• [0007]
    According to an exemplary embodiment of the present invention, an arrangement and method for ascertaining and/or recording electrophysiological signals (e.g., electroencephalography (EEG) signals, electromyogram (EMG) signals, single and/or multi-cell signals, evoked potentials (EP) any other behavioral event signal, etc.) associated with a subject are provided. In particular, a processing system in the arrangement (e.g., a processing system associated with a computer system or a processing system associated with an EEG system) may be adapted to execute a filtering program. When the filtering program is executed, the processing system may be adapted (e.g., configured) to receive first data associated with a movement of the subject from one or more motion sensors (e.g., directly from the one or more motion sensors or indirectly from the one or more sensors via an analog to digital converter). Such movements may include head movements by the subject, swallowing by the subject, etc., and the first data may be amplified and then radio frequency (RF) filtered before processing system receives the first data. The motion data also can include noise associated with a blood flow motion within the subject, noise associated with a ballistocardiac motion within the subject, etc. The processing system also may be adapted to receive second data associated with intrinsic voltages measured from the subject (e.g., after the second data is amplified and RF filtered), and to calculate result data based on the first and second data, with the result data being associated with the electrophysiological signal. For example, the filtering program can include a filtering routine which receives the first data from the motion sensor, and generates an output which is subtracted from of the second data to generate the result data. Moreover, the processing system may further be adapted to generate a continuous, real time display of electrophysiological signals associated with the result data.
  • [0008]
    According to another exemplary embodiment of the present invention, a plurality of electrodes are positioned on at least one portion of the subject. An analog to digital (A/D) converter (e.g., a twenty-four (24) bit A/D converter) may be provided to be coupled to each of the electrodes. For example, the EEG system may include the A/D converter. The processing system can be coupled to the A/D converter. For example, the electrodes can be positioned on the scalp of the subject. The filter routine can be an adaptive filter routine, such as a Kalman-type adaptive filter routine. Moreover, the A/D converter is preferably adapted to measure intrinsic voltages associated with the subject, and to transmit the second data (which is associated with the intrinsic voltages) to the filtering program. In yet another exemplary embodiment of the present invention, the A/D converter can be positioned inside a MRI environment, and the processing system can be positioned outside the MRI environment. Alternatively, when the processing system is associated with the EEG system, the processing system can be positioned inside the MRI environment, and the computer system can be positioned outside the MRI environment. The motion sensor (e.g., a piezoelectric transducer) can provide signals and information to the filter routine (e.g., directly or via the A/D converter). For example, the motion sensor may be positioned adjacent to the subject, or on a portion of the subject (e.g., on a temporal artery of the subject). Further, at least one portion of the motion sensor may be filled with an acoustic dampening material, such as silicon, and can be adapted to measure the first data.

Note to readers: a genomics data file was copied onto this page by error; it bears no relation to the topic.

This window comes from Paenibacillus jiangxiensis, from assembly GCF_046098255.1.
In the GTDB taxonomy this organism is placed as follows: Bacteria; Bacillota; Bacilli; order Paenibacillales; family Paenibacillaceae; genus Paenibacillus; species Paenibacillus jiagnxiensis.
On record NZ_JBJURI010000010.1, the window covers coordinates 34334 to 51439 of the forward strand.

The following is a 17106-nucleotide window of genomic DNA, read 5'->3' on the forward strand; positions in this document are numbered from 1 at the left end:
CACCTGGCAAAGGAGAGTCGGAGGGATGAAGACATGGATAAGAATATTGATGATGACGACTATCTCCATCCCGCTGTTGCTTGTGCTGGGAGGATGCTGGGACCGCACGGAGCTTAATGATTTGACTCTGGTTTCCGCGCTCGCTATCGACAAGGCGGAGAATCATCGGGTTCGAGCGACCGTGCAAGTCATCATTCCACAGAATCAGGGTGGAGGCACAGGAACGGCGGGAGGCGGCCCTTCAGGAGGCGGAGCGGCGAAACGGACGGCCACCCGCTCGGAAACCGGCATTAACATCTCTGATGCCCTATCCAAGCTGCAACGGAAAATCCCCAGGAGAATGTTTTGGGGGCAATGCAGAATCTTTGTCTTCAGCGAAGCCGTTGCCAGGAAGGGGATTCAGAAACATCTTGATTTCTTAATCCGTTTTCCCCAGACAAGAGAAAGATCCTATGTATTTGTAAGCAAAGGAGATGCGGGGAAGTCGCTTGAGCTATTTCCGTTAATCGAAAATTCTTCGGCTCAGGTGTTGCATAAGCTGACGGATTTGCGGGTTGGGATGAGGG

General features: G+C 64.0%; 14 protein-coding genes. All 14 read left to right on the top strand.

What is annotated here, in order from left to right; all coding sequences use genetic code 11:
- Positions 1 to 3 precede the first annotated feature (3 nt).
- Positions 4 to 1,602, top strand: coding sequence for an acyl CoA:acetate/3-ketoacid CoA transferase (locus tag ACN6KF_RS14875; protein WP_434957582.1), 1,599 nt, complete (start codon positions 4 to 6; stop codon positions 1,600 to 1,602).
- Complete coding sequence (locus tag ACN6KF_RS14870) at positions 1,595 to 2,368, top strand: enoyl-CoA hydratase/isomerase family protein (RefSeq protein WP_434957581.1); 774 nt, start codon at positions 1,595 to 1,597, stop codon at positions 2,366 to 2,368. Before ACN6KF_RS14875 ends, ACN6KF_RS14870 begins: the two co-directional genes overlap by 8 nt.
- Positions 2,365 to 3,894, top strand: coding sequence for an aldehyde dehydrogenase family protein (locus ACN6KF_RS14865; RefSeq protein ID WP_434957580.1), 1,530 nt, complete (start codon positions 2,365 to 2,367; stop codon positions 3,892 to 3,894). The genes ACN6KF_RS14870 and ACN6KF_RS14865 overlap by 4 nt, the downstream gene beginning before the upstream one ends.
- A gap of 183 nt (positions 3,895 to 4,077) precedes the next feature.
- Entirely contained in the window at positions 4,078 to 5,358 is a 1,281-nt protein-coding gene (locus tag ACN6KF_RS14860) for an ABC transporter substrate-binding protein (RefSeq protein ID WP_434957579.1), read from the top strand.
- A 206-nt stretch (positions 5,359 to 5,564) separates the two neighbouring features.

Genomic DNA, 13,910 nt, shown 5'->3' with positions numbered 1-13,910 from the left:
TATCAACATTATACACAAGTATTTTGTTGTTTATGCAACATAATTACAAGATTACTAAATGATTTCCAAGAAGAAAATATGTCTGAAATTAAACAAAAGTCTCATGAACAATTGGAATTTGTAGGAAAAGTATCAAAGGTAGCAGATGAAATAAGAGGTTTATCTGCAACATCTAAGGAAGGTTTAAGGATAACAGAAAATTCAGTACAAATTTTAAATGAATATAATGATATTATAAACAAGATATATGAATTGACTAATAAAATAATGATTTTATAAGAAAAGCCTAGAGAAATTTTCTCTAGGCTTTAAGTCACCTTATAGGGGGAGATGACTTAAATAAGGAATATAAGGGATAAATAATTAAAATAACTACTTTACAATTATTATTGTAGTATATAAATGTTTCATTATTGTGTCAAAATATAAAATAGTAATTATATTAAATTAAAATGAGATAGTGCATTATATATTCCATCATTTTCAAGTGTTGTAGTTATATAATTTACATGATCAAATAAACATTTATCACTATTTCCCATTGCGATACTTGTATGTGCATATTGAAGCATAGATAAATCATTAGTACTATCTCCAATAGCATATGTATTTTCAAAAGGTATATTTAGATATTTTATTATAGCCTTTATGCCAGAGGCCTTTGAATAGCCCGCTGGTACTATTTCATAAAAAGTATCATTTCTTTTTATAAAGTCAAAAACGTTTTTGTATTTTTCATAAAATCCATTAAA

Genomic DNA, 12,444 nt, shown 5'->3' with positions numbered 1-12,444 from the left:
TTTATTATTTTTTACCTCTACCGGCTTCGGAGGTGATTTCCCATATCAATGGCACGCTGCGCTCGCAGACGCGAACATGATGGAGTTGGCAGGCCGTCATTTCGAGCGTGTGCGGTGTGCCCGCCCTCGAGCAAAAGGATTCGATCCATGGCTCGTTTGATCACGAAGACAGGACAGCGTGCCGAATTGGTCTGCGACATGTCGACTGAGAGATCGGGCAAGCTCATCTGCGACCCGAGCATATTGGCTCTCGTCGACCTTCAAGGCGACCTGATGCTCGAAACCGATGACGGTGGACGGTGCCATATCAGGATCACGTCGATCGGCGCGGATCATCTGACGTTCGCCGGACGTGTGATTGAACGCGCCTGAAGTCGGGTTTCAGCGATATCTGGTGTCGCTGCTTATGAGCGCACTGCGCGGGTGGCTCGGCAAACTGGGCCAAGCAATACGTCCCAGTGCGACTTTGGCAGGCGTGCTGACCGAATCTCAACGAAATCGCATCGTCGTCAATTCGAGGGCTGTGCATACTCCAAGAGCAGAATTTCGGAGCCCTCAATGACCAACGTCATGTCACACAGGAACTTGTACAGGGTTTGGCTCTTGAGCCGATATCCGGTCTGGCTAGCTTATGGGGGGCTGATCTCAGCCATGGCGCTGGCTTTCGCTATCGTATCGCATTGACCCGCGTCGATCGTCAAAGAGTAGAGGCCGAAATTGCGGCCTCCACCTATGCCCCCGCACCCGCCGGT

• BRIEF DESCRIPTION OF THE DRAWINGS
  • [0009]
    For a more complete understanding of the present invention, the needs satisfied thereby, and the objects, features, and advantages thereof, reference now is made to the following descriptions taken in connection with the accompanying drawings.
  • [0010]
    FIG. 1 a is a schematic diagram of a first exemplary embodiment of an arrangement for recording electrophysiological signals associated with a subject according to the present invention.
  • [0011]
    FIG. 1 b is a schematic diagram of a second exemplary embodiment of the arrangement according to the present invention.
  • [0012]
    FIG. 2 is a schematic diagram of a third exemplary embodiment of the arrangement according to the present invention.
  • [0013]
    FIG. 3 a is a schematic diagram of a fourth exemplary embodiment of the arrangement according to the present invention.
  • [0014]
    FIG. 3 b is a schematic diagram of a fifth exemplary embodiment of the arrangement according to the present invention.
  • [0015]
    FIG. 4 a is a block diagram of an exemplary filtering program of the present invention that can be used in the arrangement of FIGS. 1 a, 2, and 3 a.
  • [0016]
    FIG. 4 b is a block diagram of an exemplary filtering program of the present invention that can be used in the arrangement of FIGS. 1 b and 3 b.
  • [0017]
    FIG. 5 is a flowchart of a first exemplary embodiment of a method according to the present invention for recording electrophysiological signals associated with the subject.
  • [0018]
    FIG. 6 is a flowchart of a second exemplary embodiment of the method according to the present invention.
  • [0019]
    FIG. 7 is a flowchart of a third exemplary embodiment of the method according to the present invention.